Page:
As the Department of Defense prioritizes hypersonic weapons for the future of national security, Lockheed Martin is among the major U.S. defense contractors accelerating the development and production of the technology.
Hypersonic missiles, which fly at five times the speed of sound, offer the U.S. critical military capabilities. This includes the ability to conduct high-speed, long-range operations, such as taking out high-priority targets on the battlefield, according to the Department of Defense.
The manufacturing base behind the weapons, however, is still relatively small. Only a few entities in the U.S., including Lockheed Martin, have the capacity to build the missiles and the systems that power them.
Building the technology is a “cornerstone” of Lockheed Martin’s 21st Century security vision, Charlene Manchester, Communications Associate Manager for Lockheed Martin’s Missile and Fire Control business, said in an email.
The contractor successfully tested several hypersonic weapons systems this year. In March, Lockheed Martin, in partnership with Aerojet Rocketdyne, the Defense Advanced Research Projects Agency and Air Force Research Laboratory, completed a test flight of a hypersonic cruise missile, helping their team to better understand high-speed flight operations, Manchester said. The missile reached speeds beyond five times the speed of sound, with altitudes greater than 65,000 feet.
How 3D printing enables hypersonic systems
Building systems that travel at such high speeds and altitudes comes with a host of engineering and physics challenges, such as intense heat and propulsion requirements. Additive manufacturing presents an opportunity to circumvent traditional processes in its ability to reach complex geometric specifications.
“3D printing technology allows us to bypass the constraints of traditional manufacturing processes,” Sabrina Ames, mission program manager at aerospace manufacturer Ursa Major, said in a statement on the company’s hypersonic propulsion research project with the SecureAmerica Institute.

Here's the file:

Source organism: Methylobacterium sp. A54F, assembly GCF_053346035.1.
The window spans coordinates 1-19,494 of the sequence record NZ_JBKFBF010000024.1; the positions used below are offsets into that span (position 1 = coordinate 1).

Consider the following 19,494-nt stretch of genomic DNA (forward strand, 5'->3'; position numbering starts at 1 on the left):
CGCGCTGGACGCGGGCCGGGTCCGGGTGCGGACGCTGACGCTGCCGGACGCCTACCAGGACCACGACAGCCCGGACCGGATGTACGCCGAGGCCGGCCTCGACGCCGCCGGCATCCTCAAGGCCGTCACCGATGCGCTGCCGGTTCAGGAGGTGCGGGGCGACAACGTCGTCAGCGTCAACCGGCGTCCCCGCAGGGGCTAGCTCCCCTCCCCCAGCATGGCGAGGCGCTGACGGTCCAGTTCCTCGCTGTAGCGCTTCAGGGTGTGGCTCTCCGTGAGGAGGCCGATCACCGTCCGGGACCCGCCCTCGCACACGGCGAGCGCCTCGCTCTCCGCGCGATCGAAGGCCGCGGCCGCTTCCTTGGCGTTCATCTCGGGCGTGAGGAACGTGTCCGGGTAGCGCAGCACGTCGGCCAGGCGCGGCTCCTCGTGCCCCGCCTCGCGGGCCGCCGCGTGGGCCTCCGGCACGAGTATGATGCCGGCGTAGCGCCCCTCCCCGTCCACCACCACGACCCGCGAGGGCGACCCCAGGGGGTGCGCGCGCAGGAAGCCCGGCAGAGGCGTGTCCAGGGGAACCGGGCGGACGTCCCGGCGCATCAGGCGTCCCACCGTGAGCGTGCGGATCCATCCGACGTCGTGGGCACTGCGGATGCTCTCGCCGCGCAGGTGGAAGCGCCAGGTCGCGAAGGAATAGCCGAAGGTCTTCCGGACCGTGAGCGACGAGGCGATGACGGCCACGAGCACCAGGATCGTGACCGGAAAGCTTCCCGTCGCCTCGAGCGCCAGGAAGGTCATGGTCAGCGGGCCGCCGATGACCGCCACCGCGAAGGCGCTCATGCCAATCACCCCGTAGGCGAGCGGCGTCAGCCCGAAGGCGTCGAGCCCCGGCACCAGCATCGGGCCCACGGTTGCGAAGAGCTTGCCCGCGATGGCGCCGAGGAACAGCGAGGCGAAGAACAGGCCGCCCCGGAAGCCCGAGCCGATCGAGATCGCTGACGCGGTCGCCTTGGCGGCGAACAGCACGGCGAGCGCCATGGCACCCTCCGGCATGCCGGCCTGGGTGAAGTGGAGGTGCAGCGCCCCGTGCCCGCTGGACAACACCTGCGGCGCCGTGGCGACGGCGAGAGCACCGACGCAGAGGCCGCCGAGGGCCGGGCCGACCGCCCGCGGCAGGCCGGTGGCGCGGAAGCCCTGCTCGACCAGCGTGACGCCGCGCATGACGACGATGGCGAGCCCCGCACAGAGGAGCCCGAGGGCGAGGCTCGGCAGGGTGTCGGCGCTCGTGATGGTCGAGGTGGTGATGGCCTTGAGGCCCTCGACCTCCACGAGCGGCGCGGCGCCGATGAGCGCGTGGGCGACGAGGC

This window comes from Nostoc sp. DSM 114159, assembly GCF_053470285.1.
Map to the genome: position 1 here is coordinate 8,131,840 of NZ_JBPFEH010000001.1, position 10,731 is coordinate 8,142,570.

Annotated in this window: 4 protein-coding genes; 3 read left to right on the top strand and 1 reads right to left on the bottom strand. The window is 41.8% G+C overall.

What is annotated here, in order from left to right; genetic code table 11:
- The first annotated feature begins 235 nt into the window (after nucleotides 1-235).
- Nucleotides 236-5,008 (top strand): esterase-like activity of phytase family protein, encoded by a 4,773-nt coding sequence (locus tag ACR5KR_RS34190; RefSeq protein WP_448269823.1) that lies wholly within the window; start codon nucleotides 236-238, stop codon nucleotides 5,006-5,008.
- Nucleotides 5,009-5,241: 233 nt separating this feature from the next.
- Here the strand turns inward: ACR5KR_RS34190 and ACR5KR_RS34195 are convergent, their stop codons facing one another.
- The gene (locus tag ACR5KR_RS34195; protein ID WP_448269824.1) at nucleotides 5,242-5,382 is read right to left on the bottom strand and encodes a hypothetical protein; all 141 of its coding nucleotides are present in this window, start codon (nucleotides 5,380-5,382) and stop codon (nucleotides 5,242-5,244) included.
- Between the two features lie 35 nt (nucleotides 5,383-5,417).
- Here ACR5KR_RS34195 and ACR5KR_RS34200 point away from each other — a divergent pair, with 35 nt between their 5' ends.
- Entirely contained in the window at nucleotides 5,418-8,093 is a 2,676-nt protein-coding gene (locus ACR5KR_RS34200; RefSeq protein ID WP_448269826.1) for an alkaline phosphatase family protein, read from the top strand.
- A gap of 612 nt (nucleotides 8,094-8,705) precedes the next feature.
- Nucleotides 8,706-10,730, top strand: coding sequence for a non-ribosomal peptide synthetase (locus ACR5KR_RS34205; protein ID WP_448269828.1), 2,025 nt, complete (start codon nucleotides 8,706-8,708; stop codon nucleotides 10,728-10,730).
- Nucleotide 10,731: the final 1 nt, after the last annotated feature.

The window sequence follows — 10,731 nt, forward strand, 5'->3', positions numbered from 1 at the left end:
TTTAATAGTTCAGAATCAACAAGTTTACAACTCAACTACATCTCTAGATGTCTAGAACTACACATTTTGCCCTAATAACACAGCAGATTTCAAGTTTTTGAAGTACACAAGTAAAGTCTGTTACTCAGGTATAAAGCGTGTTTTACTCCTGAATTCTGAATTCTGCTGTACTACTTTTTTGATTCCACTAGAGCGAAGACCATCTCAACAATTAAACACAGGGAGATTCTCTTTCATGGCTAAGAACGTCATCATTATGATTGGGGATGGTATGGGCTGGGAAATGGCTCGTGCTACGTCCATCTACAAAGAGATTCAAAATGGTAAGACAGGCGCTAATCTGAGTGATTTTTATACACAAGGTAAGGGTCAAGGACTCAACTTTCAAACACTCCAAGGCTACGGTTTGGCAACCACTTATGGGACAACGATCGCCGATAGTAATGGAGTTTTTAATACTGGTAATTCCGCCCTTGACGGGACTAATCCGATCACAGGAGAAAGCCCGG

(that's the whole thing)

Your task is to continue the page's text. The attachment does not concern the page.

Lockheed Martin has begun to explore these opportunities by using more 3D printing techniques, particularly in hypersonic development where it works with “innovative materials,” Manchester said.
“Using 3D printing to produce some parts has allowed us to save time, as well as enhance the part’s strength and structure within the overall build,” she noted.
Strengthening the supply pipeline
The Defense Department is working to expand domestic manufacturing to support hypersonic capabilities as they become operational. In October, the department issued a request encouraging a variety of contractors and academia to submit prototype proposals for developing hypersonic weapons parts using additive manufacturing.
“We need to be pushing the envelope with materials produced using the additive manufacturing processes,” Keith DeVries, deputy director of the OSD Manufacturing Technology Program, said in a statement. “The science has proven it’s possible, but the practice is not widespread enough.”
Similarly, Lockheed Martin has prioritized creating a strong hypersonic weapons manufacturing base. The contractor is working with industry partners to upgrade small and medium-sized manufacturers’ capacity and efficiency, improving the end-to-end hypersonic system supply chain. This includes “supporting additive manufacturing equipment in its supplier base to streamline qualification and development of new materials and standards,” Manchester said.
The company has invested over $55 million in several additive manufacturing and advanced manufacturing startups across software, hardware integrated parts and custom materials companies since 2018, she noted.
“Over the past two years alone, Lockheed Martin has worked with these suppliers to procure more than 25,000 additive manufacturing parts,” Manchester added, “and we expect this trend to increase over the next five years.”